- MC/Hosts – an industry thought leader or someone internal
- Post Event Winner Series – continued use of winners for video and webinars to demonstrate use cases
- Celebrity entertainment and/or external hosts – this is the biggest part of the budget
- Event production or in-person venue (video/recording/food and beverage)
Determining Awards Categories
Get in front of your actual users. Don’t rely on email lists from CRM or mailing tools! Create a two-way communication mechanism with your product users. This can be done online and in offline activities such as events, in training sessions, during user group discussions, and through colleagues.
It is critical to think about company, individual, and team recognition.
Use fair selection criteria for the awards. It’s vital that it isn’t for customers coming up for renewal. Using finalists, rather than just a winner, means you can bring all of them into customer panels and webinars. Also, finalists can be motivated to improve their story to win the following year.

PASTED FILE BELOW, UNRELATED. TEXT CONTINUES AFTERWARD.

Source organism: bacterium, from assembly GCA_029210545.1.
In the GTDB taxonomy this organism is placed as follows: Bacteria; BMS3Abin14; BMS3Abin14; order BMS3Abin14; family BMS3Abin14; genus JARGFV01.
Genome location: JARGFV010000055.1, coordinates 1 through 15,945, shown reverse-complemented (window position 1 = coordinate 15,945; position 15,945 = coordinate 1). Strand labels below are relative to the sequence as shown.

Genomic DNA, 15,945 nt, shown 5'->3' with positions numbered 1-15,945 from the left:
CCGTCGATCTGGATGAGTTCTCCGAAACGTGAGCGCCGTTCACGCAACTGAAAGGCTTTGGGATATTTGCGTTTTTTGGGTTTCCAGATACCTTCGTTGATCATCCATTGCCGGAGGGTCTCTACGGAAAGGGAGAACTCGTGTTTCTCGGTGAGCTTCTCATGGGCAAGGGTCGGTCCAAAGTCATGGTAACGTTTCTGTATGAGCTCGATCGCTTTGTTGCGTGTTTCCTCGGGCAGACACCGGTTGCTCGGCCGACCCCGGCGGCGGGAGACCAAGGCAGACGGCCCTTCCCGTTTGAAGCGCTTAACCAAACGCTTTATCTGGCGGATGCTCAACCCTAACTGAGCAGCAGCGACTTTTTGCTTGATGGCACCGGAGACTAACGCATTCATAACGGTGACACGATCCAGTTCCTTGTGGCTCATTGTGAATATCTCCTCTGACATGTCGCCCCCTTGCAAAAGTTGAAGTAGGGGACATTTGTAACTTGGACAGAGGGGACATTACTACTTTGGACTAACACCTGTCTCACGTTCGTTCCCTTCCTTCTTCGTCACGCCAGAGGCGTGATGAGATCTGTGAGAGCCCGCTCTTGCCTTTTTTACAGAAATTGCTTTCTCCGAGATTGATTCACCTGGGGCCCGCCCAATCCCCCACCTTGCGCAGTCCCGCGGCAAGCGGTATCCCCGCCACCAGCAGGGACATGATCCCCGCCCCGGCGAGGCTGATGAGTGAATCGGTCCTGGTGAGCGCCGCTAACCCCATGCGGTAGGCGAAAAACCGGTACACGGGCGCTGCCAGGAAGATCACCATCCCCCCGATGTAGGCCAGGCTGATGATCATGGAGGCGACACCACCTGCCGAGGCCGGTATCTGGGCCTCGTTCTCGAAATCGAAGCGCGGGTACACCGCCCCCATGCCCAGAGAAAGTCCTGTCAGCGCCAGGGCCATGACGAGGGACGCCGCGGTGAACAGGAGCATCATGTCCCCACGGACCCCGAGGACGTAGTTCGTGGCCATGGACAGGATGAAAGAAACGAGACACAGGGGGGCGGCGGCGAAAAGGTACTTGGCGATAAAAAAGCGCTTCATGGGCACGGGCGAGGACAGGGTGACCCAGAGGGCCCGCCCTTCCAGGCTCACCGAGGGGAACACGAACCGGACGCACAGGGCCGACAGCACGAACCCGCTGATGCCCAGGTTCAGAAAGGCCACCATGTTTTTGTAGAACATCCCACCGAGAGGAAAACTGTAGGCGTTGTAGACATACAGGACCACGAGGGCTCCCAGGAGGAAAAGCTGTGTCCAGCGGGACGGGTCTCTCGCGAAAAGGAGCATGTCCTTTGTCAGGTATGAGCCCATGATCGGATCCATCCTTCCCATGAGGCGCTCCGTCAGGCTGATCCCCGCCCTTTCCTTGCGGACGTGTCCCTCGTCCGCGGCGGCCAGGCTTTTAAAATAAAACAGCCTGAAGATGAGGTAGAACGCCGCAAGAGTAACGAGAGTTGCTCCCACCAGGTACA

Consider announcing the finalists and winners using a virtual gala, public event, or another channel.
Finally, work out how the program aligns with the overall KPIs for the business.
The Application Process
Kevin’s objectives for this were to:
- Increase submissions by 30%
- Integrate Adobe Workfront Lion Awards
- Expand the SPIFF program
- As well as allowing the entry of applications the microsite should clarify that only companies who can receive awards should submit their applications.